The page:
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Classic Cars: 1957 Chevrolet Bel Air

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Stuart MacDonald has owned this 1957 Chevrolet Bel Air since 1984. PHOTO Gerry Sinkler

The Tri-Five Chevrolets (1955-56-57) are arguably the definitive ’50s American car and the ’57 Bel Air Convertible is arguably the most desirable of all.

Stuart MacDonald, who owns and operates CSN Canwest in Edmonton Alta., is a lucky man, he owns not one but two classic Chevrolet vehicles and to do them justice, we’ve decided to award each a separate feature.

First up is his 1957 Chevrolet Bel Air Convertible, which he’s owned since 1984.

Among aficionados, the 1957 Chevy is recognized as one of the all-time great classic cars and arguably the definitive ’50s American ride. It was the last of the so-called Tri-fives which also include the 1955, 1956 and 1957 models.

Sensation

It is hard to perhaps comprehend today, but when the 1955 Chevrolet was introduced it was a sensation and completely transformed the lower-priced end of the market. Not only was the styling a sensation, so was performance.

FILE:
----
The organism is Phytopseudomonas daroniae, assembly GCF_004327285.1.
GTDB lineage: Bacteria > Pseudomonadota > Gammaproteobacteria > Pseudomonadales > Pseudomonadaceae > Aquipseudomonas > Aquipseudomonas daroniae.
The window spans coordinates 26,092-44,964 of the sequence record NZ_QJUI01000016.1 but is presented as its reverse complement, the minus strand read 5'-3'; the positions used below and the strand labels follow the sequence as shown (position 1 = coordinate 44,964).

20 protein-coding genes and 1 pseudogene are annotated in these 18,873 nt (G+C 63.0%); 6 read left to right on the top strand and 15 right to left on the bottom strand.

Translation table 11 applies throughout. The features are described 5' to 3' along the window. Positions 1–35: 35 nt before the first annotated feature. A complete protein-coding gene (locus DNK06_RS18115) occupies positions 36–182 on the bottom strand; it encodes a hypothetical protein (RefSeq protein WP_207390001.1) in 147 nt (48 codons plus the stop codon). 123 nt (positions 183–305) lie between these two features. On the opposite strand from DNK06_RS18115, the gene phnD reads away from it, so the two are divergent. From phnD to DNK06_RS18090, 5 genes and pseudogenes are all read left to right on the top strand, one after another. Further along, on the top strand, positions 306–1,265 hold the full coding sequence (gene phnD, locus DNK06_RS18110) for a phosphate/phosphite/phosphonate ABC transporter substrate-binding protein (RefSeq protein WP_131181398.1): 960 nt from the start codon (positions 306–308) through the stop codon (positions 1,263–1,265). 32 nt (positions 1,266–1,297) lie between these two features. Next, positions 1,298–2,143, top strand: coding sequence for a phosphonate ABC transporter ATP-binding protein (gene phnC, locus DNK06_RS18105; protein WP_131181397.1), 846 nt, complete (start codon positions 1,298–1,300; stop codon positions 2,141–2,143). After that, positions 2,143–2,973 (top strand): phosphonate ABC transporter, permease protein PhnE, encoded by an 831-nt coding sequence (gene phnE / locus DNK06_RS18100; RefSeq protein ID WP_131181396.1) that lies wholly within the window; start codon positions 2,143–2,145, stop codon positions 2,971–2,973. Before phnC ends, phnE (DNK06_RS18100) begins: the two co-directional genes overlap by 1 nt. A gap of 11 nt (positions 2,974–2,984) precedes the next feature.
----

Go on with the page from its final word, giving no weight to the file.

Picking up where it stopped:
Classic 1950s interior is study in chrome, colour and detail. PHOTO Gerry Sinkler

Optional for the first time in any post-war Chevrolet was a V8 engine, that was modern, reliable, supremely tuneable and would go on to become the hot-rodder’s powerplant of choice.

The 1957 models like Stuart’s were the final incarnation of the basic ’55 design and sported new front styling with a more aggressive grille and “browed” headlights.

Outback, a new rear end treatment saw true fins and revised taillights and rear deck. The V8 was bored out to 283 cubic inches for ’57 and optional mechanical fuel injection resulted in the hallowed “one horsepower per cubic inch.”

Modern upgrades

Stuart’s car has received a number of upgrades over the years to improve drivability and performance.

Classic 1950s interior is sturdy in chrome, colour and detail. PHOTO Gerry Sinkler

These include four-wheel disc brakes, a later 350 cubic inch V8 with electronic fuel injection, a 700R4 four-speed automatic in place of the old Powerglide, plus a 1976 Camaro rear differential with Positraction limited-slip, as well as air conditioning, digital instrumentation, cruise control and remote starter.

“I replaced both rear quarter panels, as well as the doors, front fenders and floors,” says Stuart.

“The car went through a full rotisserie restoration and it’s basically a brand-new vehicle, built to tighter tolerances than when it was originally assembled.” Indeed, and what a magnificent car it is.

 

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